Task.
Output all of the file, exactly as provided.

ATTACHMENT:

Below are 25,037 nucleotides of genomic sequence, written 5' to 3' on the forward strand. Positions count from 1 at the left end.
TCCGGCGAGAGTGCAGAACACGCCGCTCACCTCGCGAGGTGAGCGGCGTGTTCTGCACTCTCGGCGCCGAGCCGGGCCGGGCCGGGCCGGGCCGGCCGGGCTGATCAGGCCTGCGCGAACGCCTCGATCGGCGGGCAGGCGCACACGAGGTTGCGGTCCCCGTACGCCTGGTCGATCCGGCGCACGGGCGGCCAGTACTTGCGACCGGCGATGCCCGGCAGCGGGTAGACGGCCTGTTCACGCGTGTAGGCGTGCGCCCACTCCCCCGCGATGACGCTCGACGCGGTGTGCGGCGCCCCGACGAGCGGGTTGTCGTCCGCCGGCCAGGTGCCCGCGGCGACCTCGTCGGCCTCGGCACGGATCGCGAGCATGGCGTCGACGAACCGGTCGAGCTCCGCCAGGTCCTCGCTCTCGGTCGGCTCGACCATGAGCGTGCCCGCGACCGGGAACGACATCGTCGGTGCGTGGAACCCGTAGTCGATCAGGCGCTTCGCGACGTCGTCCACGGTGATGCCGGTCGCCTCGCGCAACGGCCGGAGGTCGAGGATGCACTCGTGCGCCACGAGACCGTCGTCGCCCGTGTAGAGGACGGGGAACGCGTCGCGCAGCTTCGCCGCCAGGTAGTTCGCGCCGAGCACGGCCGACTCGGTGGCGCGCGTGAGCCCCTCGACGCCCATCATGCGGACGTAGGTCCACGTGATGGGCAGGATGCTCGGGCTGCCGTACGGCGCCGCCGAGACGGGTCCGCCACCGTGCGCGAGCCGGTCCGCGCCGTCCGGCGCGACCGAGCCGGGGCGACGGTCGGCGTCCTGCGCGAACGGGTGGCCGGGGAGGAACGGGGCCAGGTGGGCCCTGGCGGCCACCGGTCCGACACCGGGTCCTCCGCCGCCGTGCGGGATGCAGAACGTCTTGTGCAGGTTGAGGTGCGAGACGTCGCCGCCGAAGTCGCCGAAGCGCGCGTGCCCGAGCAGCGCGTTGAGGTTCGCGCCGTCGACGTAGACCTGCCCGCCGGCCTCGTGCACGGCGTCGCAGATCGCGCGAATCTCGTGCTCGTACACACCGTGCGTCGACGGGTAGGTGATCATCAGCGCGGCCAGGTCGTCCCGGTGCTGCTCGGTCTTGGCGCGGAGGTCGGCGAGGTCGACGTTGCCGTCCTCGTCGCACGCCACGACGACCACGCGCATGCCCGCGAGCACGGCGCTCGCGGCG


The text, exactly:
Below are 25,037 nucleotides of genomic sequence, written 5' to 3' on the forward strand. Positions count from 1 at the left end.
TCCGGCGAGAGTGCAGAACACGCCGCTCACCTCGCGAGGTGAGCGGCGTGTTCTGCACTCTCGGCGCCGAGCCGGGCCGGGCCGGGCCGGGCCGGCCGGGCTGATCAGGCCTGCGCGAACGCCTCGATCGGCGGGCAGGCGCACACGAGGTTGCGGTCCCCGTACGCCTGGTCGATCCGGCGCACGGGCGGCCAGTACTTGCGACCGGCGATGCCCGGCAGCGGGTAGACGGCCTGTTCACGCGTGTAGGCGTGCGCCCACTCCCCCGCGATGACGCTCGACGCGGTGTGCGGCGCCCCGACGAGCGGGTTGTCGTCCGCCGGCCAGGTGCCCGCGGCGACCTCGTCGGCCTCGGCACGGATCGCGAGCATGGCGTCGACGAACCGGTCGAGCTCCGCCAGGTCCTCGCTCTCGGTCGGCTCGACCATGAGCGTGCCCGCGACCGGGAACGACATCGTCGGTGCGTGGAACCCGTAGTCGATCAGGCGCTTCGCGACGTCGTCCACGGTGATGCCGGTCGCCTCGCGCAACGGCCGGAGGTCGAGGATGCACTCGTGCGCCACGAGACCGTCGTCGCCCGTGTAGAGGACGGGGAACGCGTCGCGCAGCTTCGCCGCCAGGTAGTTCGCGCCGAGCACGGCCGACTCGGTGGCGCGCGTGAGCCCCTCGACGCCCATCATGCGGACGTAGGTCCACGTGATGGGCAGGATGCTCGGGCTGCCGTACGGCGCCGCCGAGACGGGTCCGCCACCGTGCGCGAGCCGGTCCGCGCCGTCCGGCGCGACCGAGCCGGGGCGACGGTCGGCGTCCTGCGCGAACGGGTGGCCGGGGAGGAACGGGGCCAGGTGGGCCCTGGCGGCCACCGGTCCGACACCGGGTCCTCCGCCGCCGTGCGGGATGCAGAACGTCTTGTGCAGGTTGAGGTGCGAGACGTCGCCGCCGAAGTCGCCGAAGCGCGCGTGCCCGAGCAGCGCGTTGAGGTTCGCGCCGTCGACGTAGACCTGCCCGCCGGCCTCGTGCACGGCGTCGCAGATCGCGCGAATCTCGTGCTCGTACACACCGTGCGTCGACGGGTAGGTGATCATCAGCGCGGCCAGGTCGTCCCGGTGCTGCTCGGTCTTGGCGCGGAGGTCGGCGAGGTCGACGTTGCCGTCCTCGTCGCACGCCACGACGACCACGCGCATGCCCGCGAGCACGGCGCTCGCGGCG